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Khao Phansaa , marks the beginning of "Buddhist Lent."   According to legend, there was once a group of six monks walking about during the rainy season.   They were careless about where they put their feet, stepping on frogs and crushing new rice plants.   This angered the farmers who complained to the Buddha.   The Buddha made the rule for the sangha, the community of monks, to observe Khao Phansaa , which means "entering the rainy season."

The rule is that for three months during the rainy season the monks must vow not to stay overnight away from their temple, unless they have permission for special circumstances such as visiting sick parents, going to deliver sermons.   In any case, they can never be gone more than seven days.

On the full-moon day of the eighth lunar month people go to the temple with incense sticks, candles, and pha ab nam fon (a yellow robe for bathing) and offer them to the Buddha statue in the temple.   After that, they perform the prayer/chanting ceremony, vow to follow the precepts (five rules of conduct), and listen to a sermon.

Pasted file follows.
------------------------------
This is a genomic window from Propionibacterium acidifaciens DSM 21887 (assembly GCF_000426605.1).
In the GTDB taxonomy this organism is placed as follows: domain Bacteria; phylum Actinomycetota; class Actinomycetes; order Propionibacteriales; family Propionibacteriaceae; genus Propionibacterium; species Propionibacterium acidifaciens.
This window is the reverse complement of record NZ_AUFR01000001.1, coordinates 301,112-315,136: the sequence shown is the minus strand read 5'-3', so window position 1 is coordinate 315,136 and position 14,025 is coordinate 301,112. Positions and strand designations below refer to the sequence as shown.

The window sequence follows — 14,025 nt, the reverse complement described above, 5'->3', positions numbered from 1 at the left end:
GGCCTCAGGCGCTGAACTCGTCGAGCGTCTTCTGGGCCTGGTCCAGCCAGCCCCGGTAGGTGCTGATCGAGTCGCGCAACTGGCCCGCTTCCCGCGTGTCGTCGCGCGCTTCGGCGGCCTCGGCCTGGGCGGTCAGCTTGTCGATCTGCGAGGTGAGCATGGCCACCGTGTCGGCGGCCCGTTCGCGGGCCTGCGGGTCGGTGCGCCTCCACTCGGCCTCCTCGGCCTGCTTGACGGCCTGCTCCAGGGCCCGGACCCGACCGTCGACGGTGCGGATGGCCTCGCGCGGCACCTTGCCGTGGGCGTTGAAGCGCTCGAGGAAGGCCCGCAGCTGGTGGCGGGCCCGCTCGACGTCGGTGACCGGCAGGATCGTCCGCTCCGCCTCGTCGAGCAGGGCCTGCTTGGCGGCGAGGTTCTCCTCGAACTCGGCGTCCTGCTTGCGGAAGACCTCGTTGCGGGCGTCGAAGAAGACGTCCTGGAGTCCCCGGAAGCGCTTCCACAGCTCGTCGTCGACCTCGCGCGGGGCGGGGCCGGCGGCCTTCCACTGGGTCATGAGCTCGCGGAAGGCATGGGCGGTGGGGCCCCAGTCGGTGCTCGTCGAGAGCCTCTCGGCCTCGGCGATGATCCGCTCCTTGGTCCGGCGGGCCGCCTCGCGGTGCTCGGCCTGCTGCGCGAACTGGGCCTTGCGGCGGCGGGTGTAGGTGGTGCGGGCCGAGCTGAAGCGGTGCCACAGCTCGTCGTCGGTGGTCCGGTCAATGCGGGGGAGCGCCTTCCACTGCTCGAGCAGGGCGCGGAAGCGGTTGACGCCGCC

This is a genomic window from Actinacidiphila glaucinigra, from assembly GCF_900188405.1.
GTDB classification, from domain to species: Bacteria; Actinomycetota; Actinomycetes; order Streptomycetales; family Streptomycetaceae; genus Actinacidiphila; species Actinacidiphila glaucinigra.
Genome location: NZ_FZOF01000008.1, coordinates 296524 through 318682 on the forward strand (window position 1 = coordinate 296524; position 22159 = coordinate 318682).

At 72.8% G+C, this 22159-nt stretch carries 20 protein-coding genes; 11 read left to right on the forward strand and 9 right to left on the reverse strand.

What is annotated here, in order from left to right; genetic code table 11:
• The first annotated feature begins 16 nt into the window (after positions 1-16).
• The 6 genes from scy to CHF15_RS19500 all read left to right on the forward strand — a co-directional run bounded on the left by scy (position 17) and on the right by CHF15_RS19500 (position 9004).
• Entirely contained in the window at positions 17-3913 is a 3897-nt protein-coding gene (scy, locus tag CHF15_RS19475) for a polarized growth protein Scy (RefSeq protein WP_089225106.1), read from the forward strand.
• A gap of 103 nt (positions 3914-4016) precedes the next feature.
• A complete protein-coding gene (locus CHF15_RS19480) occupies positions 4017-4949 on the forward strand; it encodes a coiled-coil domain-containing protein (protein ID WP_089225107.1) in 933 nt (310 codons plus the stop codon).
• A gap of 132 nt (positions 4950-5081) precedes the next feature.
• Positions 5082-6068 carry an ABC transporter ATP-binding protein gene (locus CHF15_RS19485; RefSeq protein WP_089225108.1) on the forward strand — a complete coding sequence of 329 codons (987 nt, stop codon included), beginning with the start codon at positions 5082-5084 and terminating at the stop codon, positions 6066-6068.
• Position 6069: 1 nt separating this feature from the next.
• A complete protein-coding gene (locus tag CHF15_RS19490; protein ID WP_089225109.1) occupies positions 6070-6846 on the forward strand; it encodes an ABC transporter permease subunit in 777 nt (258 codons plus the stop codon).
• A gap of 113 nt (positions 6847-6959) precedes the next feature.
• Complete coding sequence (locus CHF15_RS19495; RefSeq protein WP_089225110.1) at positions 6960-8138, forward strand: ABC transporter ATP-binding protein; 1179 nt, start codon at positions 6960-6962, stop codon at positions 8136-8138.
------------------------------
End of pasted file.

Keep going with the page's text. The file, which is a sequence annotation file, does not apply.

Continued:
On the first day of the waning moon, lay people tak baat (give offerings) , take the precepts, and listen to a sermon.   After the evening prayers, the novices and monks make their vows to stay in their wat and kuti , residence, for the three rainy months.  

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VIS & Bruce Knox 2005 - This site was most recently updated on June 8 , 2006 by Bruce Knox